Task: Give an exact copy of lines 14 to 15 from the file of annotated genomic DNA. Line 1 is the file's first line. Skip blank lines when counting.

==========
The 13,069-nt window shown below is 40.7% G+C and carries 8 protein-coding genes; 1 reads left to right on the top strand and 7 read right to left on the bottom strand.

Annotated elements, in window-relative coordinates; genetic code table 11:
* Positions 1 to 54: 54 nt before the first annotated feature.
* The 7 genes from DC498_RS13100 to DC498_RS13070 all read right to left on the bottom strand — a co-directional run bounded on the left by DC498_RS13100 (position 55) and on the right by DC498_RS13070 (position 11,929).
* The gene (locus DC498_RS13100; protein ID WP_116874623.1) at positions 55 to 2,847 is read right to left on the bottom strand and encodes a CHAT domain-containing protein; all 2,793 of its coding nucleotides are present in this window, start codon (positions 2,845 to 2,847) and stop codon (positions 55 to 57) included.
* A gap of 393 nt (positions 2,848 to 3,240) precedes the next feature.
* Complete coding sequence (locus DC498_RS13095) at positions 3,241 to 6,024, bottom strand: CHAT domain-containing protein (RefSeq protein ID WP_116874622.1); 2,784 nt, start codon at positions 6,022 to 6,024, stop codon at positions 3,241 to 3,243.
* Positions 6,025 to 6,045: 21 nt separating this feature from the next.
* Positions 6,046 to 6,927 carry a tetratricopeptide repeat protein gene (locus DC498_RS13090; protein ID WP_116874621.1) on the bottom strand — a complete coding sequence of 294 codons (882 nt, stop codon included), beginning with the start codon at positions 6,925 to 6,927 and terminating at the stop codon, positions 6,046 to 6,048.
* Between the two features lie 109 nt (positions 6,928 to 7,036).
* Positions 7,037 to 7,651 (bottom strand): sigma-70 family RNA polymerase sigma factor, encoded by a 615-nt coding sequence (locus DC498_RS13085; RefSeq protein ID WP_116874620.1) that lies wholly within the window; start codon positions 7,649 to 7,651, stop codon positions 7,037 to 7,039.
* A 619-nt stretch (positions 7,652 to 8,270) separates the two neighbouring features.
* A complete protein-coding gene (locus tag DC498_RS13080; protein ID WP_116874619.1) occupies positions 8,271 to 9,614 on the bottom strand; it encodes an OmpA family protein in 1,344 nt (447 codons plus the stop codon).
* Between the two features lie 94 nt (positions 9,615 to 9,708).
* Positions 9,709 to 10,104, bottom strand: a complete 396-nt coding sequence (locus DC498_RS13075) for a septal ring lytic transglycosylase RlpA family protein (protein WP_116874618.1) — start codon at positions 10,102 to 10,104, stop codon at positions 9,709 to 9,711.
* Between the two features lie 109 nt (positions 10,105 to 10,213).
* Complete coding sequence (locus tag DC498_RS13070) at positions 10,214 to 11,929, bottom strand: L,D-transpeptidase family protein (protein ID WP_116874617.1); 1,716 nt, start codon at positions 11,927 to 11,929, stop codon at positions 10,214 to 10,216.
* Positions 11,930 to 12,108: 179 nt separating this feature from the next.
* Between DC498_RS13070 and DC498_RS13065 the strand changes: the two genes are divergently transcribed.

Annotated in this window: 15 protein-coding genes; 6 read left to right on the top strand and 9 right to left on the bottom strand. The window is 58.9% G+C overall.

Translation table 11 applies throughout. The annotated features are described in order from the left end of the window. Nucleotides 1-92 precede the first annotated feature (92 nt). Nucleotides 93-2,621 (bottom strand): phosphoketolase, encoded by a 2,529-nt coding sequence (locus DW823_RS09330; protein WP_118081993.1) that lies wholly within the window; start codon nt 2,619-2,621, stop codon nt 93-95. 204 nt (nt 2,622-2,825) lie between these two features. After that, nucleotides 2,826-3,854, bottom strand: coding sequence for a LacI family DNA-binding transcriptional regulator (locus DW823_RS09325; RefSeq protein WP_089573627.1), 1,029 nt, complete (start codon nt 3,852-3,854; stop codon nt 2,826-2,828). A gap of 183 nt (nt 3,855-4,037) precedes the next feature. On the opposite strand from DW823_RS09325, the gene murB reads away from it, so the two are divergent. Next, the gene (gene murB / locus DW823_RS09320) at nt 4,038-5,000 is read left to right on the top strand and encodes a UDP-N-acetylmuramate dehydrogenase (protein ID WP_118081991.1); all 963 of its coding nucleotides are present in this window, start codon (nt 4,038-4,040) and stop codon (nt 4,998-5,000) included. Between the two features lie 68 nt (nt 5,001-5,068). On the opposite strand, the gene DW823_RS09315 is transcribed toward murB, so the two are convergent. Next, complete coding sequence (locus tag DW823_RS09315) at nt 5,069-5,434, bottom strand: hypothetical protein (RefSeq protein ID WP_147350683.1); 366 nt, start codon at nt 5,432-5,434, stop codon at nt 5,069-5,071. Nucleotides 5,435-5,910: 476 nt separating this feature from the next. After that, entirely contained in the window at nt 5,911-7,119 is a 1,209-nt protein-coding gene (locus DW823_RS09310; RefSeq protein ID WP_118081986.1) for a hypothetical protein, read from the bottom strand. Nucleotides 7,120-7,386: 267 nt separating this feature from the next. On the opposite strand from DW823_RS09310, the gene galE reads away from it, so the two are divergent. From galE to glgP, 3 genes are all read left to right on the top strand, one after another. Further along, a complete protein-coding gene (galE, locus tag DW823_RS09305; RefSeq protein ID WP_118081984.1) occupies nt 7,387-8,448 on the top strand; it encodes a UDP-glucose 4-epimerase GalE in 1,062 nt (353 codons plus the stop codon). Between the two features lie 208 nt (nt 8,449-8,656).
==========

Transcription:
* Between the two features lie 94 nt (positions 9,615 to 9,708).
* Positions 9,709 to 10,104, bottom strand: a complete 396-nt coding sequence (locus DC498_RS13075) for a septal ring lytic transglycosylase RlpA family protein (protein WP_116874618.1) — start codon at positions 10,102 to 10,104, stop codon at positions 9,709 to 9,711.